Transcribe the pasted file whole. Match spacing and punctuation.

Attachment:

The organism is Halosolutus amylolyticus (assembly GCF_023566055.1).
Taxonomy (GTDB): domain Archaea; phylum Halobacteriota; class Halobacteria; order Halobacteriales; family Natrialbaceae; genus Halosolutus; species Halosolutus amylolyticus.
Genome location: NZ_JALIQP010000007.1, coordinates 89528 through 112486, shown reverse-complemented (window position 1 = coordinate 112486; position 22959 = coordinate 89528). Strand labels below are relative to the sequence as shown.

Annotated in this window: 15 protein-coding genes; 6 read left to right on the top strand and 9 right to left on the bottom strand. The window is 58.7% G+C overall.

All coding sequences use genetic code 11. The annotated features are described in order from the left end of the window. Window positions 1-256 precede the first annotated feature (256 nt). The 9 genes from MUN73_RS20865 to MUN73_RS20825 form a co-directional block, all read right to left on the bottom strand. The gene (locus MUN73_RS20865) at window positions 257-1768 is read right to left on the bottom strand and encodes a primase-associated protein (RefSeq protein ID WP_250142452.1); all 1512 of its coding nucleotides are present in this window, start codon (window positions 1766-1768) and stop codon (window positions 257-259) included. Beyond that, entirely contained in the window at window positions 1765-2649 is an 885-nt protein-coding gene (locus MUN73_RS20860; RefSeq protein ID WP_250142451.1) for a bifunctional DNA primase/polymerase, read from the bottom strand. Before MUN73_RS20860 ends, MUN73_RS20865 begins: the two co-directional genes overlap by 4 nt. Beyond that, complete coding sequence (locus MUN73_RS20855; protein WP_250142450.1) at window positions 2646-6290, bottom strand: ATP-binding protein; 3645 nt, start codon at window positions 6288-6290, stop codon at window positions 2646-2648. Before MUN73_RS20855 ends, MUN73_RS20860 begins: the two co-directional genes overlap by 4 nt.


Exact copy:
The organism is Halosolutus amylolyticus (assembly GCF_023566055.1).
Taxonomy (GTDB): domain Archaea; phylum Halobacteriota; class Halobacteria; order Halobacteriales; family Natrialbaceae; genus Halosolutus; species Halosolutus amylolyticus.
Genome location: NZ_JALIQP010000007.1, coordinates 89528 through 112486, shown reverse-complemented (window position 1 = coordinate 112486; position 22959 = coordinate 89528). Strand labels below are relative to the sequence as shown.

Annotated in this window: 15 protein-coding genes; 6 read left to right on the top strand and 9 right to left on the bottom strand. The window is 58.7% G+C overall.

All coding sequences use genetic code 11. The annotated features are described in order from the left end of the window. Window positions 1-256 precede the first annotated feature (256 nt). The 9 genes from MUN73_RS20865 to MUN73_RS20825 form a co-directional block, all read right to left on the bottom strand. The gene (locus MUN73_RS20865) at window positions 257-1768 is read right to left on the bottom strand and encodes a primase-associated protein (RefSeq protein ID WP_250142452.1); all 1512 of its coding nucleotides are present in this window, start codon (window positions 1766-1768) and stop codon (window positions 257-259) included. Beyond that, entirely contained in the window at window positions 1765-2649 is an 885-nt protein-coding gene (locus MUN73_RS20860; RefSeq protein ID WP_250142451.1) for a bifunctional DNA primase/polymerase, read from the bottom strand. Before MUN73_RS20860 ends, MUN73_RS20865 begins: the two co-directional genes overlap by 4 nt. Beyond that, complete coding sequence (locus MUN73_RS20855; protein WP_250142450.1) at window positions 2646-6290, bottom strand: ATP-binding protein; 3645 nt, start codon at window positions 6288-6290, stop codon at window positions 2646-2648. Before MUN73_RS20855 ends, MUN73_RS20860 begins: the two co-directional genes overlap by 4 nt.